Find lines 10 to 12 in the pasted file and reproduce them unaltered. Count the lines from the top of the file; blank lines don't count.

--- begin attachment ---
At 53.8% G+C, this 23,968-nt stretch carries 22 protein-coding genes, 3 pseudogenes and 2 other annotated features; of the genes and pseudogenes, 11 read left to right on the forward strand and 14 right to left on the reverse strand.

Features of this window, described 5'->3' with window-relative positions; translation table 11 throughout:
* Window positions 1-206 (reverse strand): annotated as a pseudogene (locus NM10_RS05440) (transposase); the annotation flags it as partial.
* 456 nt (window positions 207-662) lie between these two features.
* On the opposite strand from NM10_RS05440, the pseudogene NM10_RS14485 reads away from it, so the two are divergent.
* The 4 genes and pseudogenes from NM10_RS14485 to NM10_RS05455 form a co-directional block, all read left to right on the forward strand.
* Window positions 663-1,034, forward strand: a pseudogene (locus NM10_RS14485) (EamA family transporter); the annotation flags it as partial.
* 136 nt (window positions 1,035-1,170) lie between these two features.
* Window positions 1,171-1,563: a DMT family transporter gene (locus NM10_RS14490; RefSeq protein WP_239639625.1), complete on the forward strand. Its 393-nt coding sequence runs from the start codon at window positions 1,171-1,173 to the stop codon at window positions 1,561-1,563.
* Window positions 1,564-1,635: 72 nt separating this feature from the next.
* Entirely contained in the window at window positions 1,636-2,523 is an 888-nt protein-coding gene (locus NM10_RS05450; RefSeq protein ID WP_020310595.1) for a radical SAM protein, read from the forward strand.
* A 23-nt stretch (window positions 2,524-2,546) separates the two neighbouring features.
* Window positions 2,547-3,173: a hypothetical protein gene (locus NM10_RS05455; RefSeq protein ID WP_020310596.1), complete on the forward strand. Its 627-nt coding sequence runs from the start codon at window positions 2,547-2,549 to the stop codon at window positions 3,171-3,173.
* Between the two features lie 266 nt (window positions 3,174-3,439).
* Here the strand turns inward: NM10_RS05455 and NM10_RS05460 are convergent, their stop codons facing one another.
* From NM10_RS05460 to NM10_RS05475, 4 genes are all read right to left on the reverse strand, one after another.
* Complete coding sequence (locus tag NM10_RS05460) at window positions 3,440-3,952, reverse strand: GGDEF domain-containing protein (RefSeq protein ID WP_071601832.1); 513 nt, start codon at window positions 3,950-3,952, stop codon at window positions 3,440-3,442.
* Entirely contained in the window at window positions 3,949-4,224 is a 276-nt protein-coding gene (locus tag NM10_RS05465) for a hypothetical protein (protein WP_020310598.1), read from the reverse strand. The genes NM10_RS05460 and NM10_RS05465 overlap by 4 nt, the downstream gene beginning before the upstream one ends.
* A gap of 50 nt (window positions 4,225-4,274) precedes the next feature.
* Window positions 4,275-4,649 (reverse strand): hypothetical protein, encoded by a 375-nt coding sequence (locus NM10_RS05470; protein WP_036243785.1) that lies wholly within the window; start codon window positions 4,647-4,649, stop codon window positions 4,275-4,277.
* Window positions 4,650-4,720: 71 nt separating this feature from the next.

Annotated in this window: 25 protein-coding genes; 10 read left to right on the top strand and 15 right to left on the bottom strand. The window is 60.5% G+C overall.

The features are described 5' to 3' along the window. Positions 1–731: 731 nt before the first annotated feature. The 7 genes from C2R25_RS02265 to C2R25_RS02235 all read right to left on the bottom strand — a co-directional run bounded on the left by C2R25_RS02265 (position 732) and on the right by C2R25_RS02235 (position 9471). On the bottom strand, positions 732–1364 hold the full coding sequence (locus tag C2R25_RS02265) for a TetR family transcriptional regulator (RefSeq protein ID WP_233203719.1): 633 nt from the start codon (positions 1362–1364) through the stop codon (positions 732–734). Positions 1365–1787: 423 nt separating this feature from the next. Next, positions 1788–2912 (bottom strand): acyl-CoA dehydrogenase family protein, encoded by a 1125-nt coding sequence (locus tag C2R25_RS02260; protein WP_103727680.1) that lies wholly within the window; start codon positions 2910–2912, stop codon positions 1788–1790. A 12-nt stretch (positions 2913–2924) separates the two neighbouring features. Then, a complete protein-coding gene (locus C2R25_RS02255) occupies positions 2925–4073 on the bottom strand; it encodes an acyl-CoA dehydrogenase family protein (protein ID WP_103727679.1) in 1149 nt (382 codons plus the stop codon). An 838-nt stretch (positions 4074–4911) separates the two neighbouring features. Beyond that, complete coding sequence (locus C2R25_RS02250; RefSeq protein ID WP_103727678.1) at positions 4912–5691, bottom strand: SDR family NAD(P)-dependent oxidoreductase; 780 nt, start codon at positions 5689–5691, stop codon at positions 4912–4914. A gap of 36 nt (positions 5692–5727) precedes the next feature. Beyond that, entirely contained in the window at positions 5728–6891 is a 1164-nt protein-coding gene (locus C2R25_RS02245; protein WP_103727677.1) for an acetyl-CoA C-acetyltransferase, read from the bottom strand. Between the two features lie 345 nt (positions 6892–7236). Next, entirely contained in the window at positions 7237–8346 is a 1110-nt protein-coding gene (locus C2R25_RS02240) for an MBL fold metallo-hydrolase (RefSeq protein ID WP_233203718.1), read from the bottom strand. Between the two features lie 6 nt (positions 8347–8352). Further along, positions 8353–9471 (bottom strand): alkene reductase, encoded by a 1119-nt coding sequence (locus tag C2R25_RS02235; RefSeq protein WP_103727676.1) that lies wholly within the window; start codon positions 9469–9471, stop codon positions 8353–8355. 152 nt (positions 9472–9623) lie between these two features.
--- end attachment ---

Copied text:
* Window positions 1,564-1,635: 72 nt separating this feature from the next.
* Entirely contained in the window at window positions 1,636-2,523 is an 888-nt protein-coding gene (locus NM10_RS05450; RefSeq protein ID WP_020310595.1) for a radical SAM protein, read from the forward strand.
* A 23-nt stretch (window positions 2,524-2,546) separates the two neighbouring features.